For what things do you want knowledge and wisdom this September? This is God’s promise to you: “Ask and it will be given to you; seek and you will find; knock and the door will be opened to you” (Matthew 7:7 )

This entry was posted on August 31, 2017. 6 Comments

Sometimes, I Must Stop . . .


Sometimes, I must stop
Or I won’t win the race;

When I’m exhausted
I must give myself grace—

Move away from my work,
Sit down in my chair,

Look up at the sky,
And breathe some fresh air.

I can not continually work!
God doesn’t call me to that.

There were times in his life
When Jesus just sat.

He slept in a boat.
He sat down by a well.

He knew how to work,
And he knew how to be still.

He was flesh and blood,
Not concrete and steel.

He had muscles that ached
And nerves that could feel;

When he was tired,
He did not resist rest.

I’ve been resisting
The thing that I need—

Today, I’m changing;
This I decree:

I’ve published my blog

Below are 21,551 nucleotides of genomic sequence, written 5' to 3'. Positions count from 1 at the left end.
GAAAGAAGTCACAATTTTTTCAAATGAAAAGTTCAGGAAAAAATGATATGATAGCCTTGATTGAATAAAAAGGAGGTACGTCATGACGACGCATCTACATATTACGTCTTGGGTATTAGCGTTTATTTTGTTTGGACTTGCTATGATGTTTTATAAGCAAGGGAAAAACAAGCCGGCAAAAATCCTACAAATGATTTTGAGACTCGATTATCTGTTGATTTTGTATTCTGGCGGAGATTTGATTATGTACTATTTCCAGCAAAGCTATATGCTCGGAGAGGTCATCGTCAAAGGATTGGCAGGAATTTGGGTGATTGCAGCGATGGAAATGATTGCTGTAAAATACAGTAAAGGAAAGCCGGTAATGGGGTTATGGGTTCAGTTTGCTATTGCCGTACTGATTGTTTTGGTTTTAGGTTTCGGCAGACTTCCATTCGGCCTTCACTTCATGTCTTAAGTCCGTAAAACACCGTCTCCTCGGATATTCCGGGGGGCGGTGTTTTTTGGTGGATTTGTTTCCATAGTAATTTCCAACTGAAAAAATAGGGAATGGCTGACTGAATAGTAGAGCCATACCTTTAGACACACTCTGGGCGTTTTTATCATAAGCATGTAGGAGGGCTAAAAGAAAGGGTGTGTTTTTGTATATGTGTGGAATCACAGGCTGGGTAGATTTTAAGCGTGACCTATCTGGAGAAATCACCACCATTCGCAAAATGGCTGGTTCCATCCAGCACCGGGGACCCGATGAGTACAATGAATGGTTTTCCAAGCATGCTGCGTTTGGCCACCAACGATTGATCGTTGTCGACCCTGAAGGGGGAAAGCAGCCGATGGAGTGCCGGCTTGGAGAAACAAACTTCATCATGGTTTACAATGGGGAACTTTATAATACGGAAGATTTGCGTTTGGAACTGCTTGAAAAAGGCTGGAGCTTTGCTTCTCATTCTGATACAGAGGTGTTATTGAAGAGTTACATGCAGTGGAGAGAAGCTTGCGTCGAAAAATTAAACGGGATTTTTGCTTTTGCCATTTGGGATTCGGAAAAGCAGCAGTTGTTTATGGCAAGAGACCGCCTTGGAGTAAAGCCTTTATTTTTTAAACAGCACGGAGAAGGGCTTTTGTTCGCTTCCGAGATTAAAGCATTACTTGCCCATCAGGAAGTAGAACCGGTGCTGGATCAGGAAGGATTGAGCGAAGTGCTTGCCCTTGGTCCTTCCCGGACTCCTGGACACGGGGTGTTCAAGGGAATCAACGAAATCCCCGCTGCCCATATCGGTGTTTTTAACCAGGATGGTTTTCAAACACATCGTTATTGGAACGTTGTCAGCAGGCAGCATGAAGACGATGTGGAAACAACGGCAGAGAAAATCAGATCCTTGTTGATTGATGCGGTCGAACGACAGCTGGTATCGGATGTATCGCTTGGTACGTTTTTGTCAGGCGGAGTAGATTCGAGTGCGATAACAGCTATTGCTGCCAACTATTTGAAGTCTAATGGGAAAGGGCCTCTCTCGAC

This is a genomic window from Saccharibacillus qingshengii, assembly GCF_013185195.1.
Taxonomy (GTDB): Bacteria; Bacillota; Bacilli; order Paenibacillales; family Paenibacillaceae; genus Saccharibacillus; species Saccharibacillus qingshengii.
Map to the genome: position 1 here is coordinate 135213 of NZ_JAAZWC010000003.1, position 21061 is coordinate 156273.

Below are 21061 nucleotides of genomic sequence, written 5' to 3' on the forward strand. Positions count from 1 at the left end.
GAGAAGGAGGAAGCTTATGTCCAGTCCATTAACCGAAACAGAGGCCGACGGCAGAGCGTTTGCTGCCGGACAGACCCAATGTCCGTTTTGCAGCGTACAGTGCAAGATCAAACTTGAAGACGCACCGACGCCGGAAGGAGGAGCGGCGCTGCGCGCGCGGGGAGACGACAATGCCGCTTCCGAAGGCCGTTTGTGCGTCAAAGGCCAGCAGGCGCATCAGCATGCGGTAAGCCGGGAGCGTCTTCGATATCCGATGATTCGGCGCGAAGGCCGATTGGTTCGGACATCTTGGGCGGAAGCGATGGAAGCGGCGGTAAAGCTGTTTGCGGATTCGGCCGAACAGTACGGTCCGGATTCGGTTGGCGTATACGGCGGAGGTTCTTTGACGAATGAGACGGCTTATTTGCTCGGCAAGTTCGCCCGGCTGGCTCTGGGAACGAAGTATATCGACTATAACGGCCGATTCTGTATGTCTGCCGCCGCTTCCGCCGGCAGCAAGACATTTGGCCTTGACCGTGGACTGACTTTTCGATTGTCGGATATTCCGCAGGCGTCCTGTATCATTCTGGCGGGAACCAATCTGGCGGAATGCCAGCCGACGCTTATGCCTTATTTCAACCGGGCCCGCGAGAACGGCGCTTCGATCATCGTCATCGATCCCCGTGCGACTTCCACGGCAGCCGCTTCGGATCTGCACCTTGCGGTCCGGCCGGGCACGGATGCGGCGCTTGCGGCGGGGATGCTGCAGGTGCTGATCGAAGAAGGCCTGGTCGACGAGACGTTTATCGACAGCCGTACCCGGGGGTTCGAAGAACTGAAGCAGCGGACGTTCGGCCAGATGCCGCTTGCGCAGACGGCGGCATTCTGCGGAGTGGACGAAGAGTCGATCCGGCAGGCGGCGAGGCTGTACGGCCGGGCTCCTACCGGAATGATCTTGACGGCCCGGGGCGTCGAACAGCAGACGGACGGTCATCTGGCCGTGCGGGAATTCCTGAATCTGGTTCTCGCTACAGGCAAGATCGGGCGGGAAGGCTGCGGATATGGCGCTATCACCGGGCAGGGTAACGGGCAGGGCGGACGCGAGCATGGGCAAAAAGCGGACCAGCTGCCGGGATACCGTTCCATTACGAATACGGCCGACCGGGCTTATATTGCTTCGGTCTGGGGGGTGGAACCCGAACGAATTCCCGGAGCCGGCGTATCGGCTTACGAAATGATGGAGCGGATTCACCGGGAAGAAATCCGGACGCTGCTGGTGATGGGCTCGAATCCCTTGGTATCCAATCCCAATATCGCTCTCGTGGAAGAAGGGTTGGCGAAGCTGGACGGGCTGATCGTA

for ninety-seven weeks;

And now for a month,
I am taking a break!

But not forever;
I’ll be back in September–

On the very first Friday,
I hope you remember.

Balancing Structure and Spontaneity

So far, this summer, we’ve had mostly rainy weather. I’m not complaining, though, because winter lasts a long time in the North Country. My husband jokes that we have two seasons–winter and the 4th of July.  I prefer rain to sleet and snow. We had sunshine on July 4th and for most of the following week. 

This week, the amount of rain that we’ve  had, so far, is much less than the predicted amount. Likewise, the amount of work that I got done has been much less than my predicted (and expected) amount. Balancing work and play, structure and spontaneity, rule-keeping and creativity challenges me. 

 I tend to focus more on work, structure, and rule-keeping than on play, spontaneity, and creativity.Which set of words appeals more to you?